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Assessing the efficacy of desvenlafaxine for improving functioning and well-being outcome measures in patients with major depressive disorder: a pooled analysis of 9 double-blind, placebo-controlled, 8-week clinical trials.
J Clin Psychiatry 2009; 70(10):1365-71JC

Abstract

OBJECTIVE

To evaluate the effects of desvenlafaxine therapy on functioning and well-being in major depressive disorder (MDD).

METHOD

Total and individual item Sheehan Disability Scale (SDS) and 5-item World Health Organization Well-Being Index (WHO-5) scores from 8 double-blind, placebo-controlled, 8-week desvenlafaxine clinical trials were pooled. Scores on the 17-item Hamilton Depression Rating Scale (HDRS(17)) work/activities and Montgomery-Asberg Depression Rating Scale (MADRS) lassitude items were pooled from 9 studies. Outpatients with DSM-IV MDD were randomly assigned to fixed (5 studies; 50, 100, 200, or 400 mg/d; n = 1,342) or flexible (4 studies, 100-400 mg/d; n = 463) doses of desvenlafaxine or placebo (n = 1,108). Data from each patient's final evaluation were analyzed for the total population and for individual dose groups from the fixed-dose studies and were compared between groups using analysis of covariance.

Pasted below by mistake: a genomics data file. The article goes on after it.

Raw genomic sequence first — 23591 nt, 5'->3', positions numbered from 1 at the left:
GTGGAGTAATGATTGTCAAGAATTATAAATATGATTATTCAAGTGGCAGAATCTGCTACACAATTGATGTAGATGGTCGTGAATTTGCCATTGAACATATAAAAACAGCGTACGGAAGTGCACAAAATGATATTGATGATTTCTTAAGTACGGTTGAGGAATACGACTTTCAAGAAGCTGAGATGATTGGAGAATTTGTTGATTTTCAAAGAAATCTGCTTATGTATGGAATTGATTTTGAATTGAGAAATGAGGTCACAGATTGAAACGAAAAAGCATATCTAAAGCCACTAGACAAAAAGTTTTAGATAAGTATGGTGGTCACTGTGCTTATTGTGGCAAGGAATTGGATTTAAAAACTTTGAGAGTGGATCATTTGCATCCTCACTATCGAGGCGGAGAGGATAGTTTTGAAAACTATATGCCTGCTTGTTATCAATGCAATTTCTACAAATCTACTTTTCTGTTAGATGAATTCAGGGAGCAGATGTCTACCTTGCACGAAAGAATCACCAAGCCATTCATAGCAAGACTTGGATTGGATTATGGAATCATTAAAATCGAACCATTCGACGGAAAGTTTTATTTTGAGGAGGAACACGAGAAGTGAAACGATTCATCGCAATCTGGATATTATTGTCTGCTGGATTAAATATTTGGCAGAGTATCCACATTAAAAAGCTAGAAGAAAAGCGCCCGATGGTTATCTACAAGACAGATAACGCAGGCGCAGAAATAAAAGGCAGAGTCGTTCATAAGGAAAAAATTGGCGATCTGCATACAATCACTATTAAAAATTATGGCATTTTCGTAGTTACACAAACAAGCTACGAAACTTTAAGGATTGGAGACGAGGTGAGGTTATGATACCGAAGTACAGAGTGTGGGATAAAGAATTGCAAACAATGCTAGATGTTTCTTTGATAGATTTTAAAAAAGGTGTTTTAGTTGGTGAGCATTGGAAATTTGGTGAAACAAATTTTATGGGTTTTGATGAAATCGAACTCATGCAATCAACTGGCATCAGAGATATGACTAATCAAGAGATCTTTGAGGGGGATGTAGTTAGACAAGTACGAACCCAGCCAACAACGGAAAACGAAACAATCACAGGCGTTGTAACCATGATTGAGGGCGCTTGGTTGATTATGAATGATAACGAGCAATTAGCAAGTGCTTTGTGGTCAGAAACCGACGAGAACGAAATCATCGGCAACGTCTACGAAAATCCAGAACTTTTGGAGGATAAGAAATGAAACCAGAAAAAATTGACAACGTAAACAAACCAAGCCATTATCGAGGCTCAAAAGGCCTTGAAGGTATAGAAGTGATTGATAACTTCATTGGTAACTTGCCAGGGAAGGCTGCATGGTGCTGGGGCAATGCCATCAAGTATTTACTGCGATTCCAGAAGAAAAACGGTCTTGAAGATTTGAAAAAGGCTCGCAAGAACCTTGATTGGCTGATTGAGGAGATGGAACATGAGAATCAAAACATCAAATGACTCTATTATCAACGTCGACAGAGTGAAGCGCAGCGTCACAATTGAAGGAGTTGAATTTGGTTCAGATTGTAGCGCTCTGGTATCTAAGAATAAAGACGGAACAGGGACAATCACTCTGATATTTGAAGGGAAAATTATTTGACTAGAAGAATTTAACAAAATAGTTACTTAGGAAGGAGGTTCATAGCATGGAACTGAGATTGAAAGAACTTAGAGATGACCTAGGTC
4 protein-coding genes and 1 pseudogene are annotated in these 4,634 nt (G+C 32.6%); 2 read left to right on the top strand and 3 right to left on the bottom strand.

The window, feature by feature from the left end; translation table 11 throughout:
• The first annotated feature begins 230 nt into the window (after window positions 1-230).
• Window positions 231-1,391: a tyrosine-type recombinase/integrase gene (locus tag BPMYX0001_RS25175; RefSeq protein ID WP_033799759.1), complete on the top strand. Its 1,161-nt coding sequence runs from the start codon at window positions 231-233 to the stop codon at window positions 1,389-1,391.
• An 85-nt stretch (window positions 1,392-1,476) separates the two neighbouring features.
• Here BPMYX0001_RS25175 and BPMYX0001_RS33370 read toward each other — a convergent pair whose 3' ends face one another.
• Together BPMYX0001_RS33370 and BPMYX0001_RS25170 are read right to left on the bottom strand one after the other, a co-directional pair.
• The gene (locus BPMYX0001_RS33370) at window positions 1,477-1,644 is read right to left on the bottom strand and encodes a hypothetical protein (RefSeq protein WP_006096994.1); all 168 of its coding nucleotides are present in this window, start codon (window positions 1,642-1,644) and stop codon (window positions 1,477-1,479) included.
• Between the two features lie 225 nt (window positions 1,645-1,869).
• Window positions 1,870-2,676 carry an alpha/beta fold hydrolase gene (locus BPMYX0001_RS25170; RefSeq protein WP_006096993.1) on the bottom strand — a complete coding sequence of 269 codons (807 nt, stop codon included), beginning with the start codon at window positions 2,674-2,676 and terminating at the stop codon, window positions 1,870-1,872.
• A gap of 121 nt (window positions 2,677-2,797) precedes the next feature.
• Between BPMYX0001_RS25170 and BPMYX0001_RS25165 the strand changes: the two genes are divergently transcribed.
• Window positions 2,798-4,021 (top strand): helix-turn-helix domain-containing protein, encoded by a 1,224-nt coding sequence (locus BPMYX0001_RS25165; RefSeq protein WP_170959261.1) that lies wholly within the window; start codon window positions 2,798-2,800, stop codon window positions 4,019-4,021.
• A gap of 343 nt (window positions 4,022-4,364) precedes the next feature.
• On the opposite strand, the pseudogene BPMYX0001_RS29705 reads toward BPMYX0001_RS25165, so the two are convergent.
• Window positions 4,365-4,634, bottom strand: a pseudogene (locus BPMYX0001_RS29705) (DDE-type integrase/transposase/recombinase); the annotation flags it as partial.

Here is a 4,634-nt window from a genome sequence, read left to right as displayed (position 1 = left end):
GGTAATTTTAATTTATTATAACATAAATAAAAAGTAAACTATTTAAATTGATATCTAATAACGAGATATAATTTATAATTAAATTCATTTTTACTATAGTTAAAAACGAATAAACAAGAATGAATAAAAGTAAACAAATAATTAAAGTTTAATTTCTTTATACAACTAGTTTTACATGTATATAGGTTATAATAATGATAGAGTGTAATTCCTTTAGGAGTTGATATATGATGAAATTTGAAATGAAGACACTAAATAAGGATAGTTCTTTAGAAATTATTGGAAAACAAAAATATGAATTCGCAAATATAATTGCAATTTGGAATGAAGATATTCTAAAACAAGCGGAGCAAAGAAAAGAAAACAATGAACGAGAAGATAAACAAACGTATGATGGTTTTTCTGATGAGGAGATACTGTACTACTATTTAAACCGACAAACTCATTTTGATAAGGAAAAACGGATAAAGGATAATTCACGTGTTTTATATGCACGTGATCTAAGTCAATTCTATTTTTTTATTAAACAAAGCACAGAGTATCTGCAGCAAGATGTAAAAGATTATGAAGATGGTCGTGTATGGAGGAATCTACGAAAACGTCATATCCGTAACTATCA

RESULTS

Compared with placebo, desvenlafaxine therapy resulted in significantly greater improvements in SDS total score (-2.0) and individual items regarding work (-0.6), social life/leisure activities (-0.8), and family life/home responsibilities (-0.7; P < .001 for all comparisons), as well as WHO-5 total score (1.7) and individual items (good spirits [0.4], calm/relaxed [0.4], active/vigorous [0.3], fresh/rested [0.3], and interest [0.3]; P < .001 for all comparisons). Desvenlafaxine treatment resulted in significant improvements on the HDRS(17) work/activities (-0.2; P < .001) and MADRS lassitude (-0.3; P < .001) items compared with placebo. Significant differences were observed for the individual fixed-dose groups on all outcomes (P < .05); there was no evidence of a dose-response relationship.

CONCLUSIONS

Desvenlafaxine therapy resulted in significant improvements in the functioning and well-being among MDD patients.

Authors+Show Affiliations

Department of Psychiatry and Behavioural Neurosciences, Mood Disorders Division, McMaster University, Hamilton, Ontario, L8P 3B6, Canada. csoares@mcmaster.caNo affiliation info availableNo affiliation info availableNo affiliation info availableNo affiliation info available

Pub Type(s)

Comparative Study
Journal Article
Meta-Analysis
Research Support, Non-U.S. Gov't

Language

eng

PubMed ID

19906341

Citation

Soares, Claudio N., et al. "Assessing the Efficacy of Desvenlafaxine for Improving Functioning and Well-being Outcome Measures in Patients With Major Depressive Disorder: a Pooled Analysis of 9 Double-blind, Placebo-controlled, 8-week Clinical Trials." The Journal of Clinical Psychiatry, vol. 70, no. 10, 2009, pp. 1365-71.
Soares CN, Kornstein SG, Thase ME, et al. Assessing the efficacy of desvenlafaxine for improving functioning and well-being outcome measures in patients with major depressive disorder: a pooled analysis of 9 double-blind, placebo-controlled, 8-week clinical trials. J Clin Psychiatry. 2009;70(10):1365-71.